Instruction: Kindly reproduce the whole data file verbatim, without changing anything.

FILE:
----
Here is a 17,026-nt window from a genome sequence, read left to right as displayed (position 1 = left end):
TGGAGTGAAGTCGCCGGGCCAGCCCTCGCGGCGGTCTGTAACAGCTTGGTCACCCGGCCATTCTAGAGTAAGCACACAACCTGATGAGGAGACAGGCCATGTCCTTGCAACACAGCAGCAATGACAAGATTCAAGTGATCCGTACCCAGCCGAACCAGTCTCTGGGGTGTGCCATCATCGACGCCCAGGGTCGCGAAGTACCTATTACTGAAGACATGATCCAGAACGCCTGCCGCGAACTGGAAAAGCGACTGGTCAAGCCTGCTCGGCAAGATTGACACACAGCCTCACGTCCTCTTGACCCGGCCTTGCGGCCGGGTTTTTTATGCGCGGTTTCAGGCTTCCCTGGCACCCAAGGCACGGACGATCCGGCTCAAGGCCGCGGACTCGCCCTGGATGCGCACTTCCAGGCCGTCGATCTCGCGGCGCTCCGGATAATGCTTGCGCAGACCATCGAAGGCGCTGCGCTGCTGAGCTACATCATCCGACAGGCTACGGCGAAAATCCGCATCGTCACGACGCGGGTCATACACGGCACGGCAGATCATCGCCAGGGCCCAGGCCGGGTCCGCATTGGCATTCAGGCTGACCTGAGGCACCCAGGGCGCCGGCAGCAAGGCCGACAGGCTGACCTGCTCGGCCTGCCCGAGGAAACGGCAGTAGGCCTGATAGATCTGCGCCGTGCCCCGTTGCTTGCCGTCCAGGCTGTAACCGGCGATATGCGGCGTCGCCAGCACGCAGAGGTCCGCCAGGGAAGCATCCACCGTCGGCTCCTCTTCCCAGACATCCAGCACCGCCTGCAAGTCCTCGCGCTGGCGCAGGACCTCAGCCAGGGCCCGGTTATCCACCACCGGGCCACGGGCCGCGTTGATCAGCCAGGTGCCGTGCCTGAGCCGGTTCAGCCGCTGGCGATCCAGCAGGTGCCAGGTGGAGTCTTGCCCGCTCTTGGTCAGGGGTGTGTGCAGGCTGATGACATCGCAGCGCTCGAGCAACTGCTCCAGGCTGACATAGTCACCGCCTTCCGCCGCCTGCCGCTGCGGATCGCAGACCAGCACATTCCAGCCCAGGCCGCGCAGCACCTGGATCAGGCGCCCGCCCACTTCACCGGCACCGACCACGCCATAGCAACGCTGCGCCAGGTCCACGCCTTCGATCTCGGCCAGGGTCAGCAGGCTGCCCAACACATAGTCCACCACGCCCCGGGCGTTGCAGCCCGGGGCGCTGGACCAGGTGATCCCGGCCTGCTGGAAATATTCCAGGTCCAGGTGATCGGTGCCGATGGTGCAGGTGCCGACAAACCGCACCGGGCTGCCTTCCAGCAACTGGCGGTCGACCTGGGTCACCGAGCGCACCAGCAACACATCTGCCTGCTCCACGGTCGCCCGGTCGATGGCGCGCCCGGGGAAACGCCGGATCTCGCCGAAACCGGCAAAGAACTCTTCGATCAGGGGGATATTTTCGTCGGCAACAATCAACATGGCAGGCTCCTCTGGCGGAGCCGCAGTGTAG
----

Here is a 17,026-nt window from a genome sequence, read left to right as displayed (position 1 = left end):
TGGAGTGAAGTCGCCGGGCCAGCCCTCGCGGCGGTCTGTAACAGCTTGGTCACCCGGCCATTCTAGAGTAAGCACACAACCTGATGAGGAGACAGGCCATGTCCTTGCAACACAGCAGCAATGACAAGATTCAAGTGATCCGTACCCAGCCGAACCAGTCTCTGGGGTGTGCCATCATCGACGCCCAGGGTCGCGAAGTACCTATTACTGAAGACATGATCCAGAACGCCTGCCGCGAACTGGAAAAGCGACTGGTCAAGCCTGCTCGGCAAGATTGACACACAGCCTCACGTCCTCTTGACCCGGCCTTGCGGCCGGGTTTTTTATGCGCGGTTTCAGGCTTCCCTGGCACCCAAGGCACGGACGATCCGGCTCAAGGCCGCGGACTCGCCCTGGATGCGCACTTCCAGGCCGTCGATCTCGCGGCGCTCCGGATAATGCTTGCGCAGACCATCGAAGGCGCTGCGCTGCTGAGCTACATCATCCGACAGGCTACGGCGAAAATCCGCATCGTCACGACGCGGGTCATACACGGCACGGCAGATCATCGCCAGGGCCCAGGCCGGGTCCGCATTGGCATTCAGGCTGACCTGAGGCACCCAGGGCGCCGGCAGCAAGGCCGACAGGCTGACCTGCTCGGCCTGCCCGAGGAAACGGCAGTAGGCCTGATAGATCTGCGCCGTGCCCCGTTGCTTGCCGTCCAGGCTGTAACCGGCGATATGCGGCGTCGCCAGCACGCAGAGGTCCGCCAGGGAAGCATCCACCGTCGGCTCCTCTTCCCAGACATCCAGCACCGCCTGCAAGTCCTCGCGCTGGCGCAGGACCTCAGCCAGGGCCCGGTTATCCACCACCGGGCCACGGGCCGCGTTGATCAGCCAGGTGCCGTGCCTGAGCCGGTTCAGCCGCTGGCGATCCAGCAGGTGCCAGGTGGAGTCTTGCCCGCTCTTGGTCAGGGGTGTGTGCAGGCTGATGACATCGCAGCGCTCGAGCAACTGCTCCAGGCTGACATAGTCACCGCCTTCCGCCGCCTGCCGCTGCGGATCGCAGACCAGCACATTCCAGCCCAGGCCGCGCAGCACCTGGATCAGGCGCCCGCCCACTTCACCGGCACCGACCACGCCATAGCAACGCTGCGCCAGGTCCACGCCTTCGATCTCGGCCAGGGTCAGCAGGCTGCCCAACACATAGTCCACCACGCCCCGGGCGTTGCAGCCCGGGGCGCTGGACCAGGTGATCCCGGCCTGCTGGAAATATTCCAGGTCCAGGTGATCGGTGCCGATGGTGCAGGTGCCGACAAACCGCACCGGGCTGCCTTCCAGCAACTGGCGGTCGACCTGGGTCACCGAGCGCACCAGCAACACATCTGCCTGCTCCACGGTCGCCCGGTCGATGGCGCGCCCGGGGAAACGCCGGATCTCGCCGAAACCGGCAAAGAACTCTTCGATCAGGGGGATATTTTCGTCGGCAACAATCAACATGGCAGGCTCCTCTGGCGGAGCCGCAGTGTAG